Janitors cleaning Twitter's HQ went on strike over unfair labor practice, SEIU Local 87 says.
Twitter ended the contract with the firm employing the janitors, per the California Labor Federation (CLF).
The janitors face losing their jobs on Friday when the contract with the janitorial company is set to end.
Janitors at Twitter's headquarters went on strike on Monday after Elon Musk's company failed to negotiate a new contract with Flagship, the janitorial company that employs them, according to unions.
The strike, which started at 6 a.m., was over unfair labor practice, according to the Service Employees International Union (SEIU) Local 87, which said it represents 5,000 janitors in the San Francisco area.
The union shared a picture of people who appeared to be demonstrating outside Twitter's headquarters in San Francisco. Some held up boards that read "justice for janitors" and "respect workers' seniority."
Twitter has ended the contract with the company that employs the janitors, the California Labor Federation (CLF), an organization made up of more than 1,200 unions, said in a Twitter thread. The CLF said Twitter had indicated its new contractor would not rehire the janitors.
According to the CLF, the last day of the contract is December 9. It wasn't clear which janitorial company Twitter has picked as its new contractor.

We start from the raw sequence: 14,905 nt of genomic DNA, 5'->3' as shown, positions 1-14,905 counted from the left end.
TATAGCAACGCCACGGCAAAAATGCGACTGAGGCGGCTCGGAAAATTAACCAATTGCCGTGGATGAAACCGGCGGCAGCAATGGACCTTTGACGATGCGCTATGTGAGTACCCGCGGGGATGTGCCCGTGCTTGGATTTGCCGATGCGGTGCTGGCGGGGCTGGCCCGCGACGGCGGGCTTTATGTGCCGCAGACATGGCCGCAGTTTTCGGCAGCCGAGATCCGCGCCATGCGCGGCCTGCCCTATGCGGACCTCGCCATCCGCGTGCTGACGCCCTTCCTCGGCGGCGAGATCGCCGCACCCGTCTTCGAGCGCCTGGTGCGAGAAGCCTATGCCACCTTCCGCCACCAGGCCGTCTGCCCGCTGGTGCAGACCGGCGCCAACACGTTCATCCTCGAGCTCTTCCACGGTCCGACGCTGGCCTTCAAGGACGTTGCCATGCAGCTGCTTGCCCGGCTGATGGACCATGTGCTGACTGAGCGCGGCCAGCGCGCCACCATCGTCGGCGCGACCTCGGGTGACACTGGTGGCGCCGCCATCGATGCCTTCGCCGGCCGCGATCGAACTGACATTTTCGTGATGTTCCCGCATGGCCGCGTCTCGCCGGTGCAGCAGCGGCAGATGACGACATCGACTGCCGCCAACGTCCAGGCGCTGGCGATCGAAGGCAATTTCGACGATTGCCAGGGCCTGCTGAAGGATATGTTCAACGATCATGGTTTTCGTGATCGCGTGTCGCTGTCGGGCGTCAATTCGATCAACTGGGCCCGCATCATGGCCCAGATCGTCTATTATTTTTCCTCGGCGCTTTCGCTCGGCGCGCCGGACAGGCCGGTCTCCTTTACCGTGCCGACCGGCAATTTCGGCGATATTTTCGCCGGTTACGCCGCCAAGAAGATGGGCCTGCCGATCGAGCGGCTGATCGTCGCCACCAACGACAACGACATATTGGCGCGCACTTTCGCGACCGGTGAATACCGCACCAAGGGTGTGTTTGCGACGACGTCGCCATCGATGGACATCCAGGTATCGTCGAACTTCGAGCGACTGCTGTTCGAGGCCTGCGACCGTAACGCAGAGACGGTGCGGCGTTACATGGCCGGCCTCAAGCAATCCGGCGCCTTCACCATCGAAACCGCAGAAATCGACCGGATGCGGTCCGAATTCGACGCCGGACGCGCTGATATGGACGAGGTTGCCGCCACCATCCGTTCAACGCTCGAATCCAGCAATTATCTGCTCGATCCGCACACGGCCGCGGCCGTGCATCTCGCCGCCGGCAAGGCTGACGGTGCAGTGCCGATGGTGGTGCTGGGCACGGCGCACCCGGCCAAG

Employment law in San Francisco states that new contractors for janitorial services have to hire the workers from the terminated contractor for 90 days while a company transitions from the old contractor to the new contractor.
If the workers are not hired, they can receive compensation and benefits in return, per law.
Janitors told NBC News Bay Area they had been locked out of the building since Friday without prior warning.
In a video, Olga Miranda, the president of the SEIU Local 87, said the janitors working at Twitter's headquarters were told less than three weeks before Christmas they were going to lose their jobs and described the move as "unexpected." The clip was tweeted by Sergio Quintana, an NBC News Bay Area reporter.
"Twitter doesn't seem to understand how important it is to keep a clean house and respect the people who take out the trash," the CLF wrote in a tweet, adding the hashtag #TakeOnTheTwit.
Twitter and Flagship didn't immediately respond to Insider's request for comment.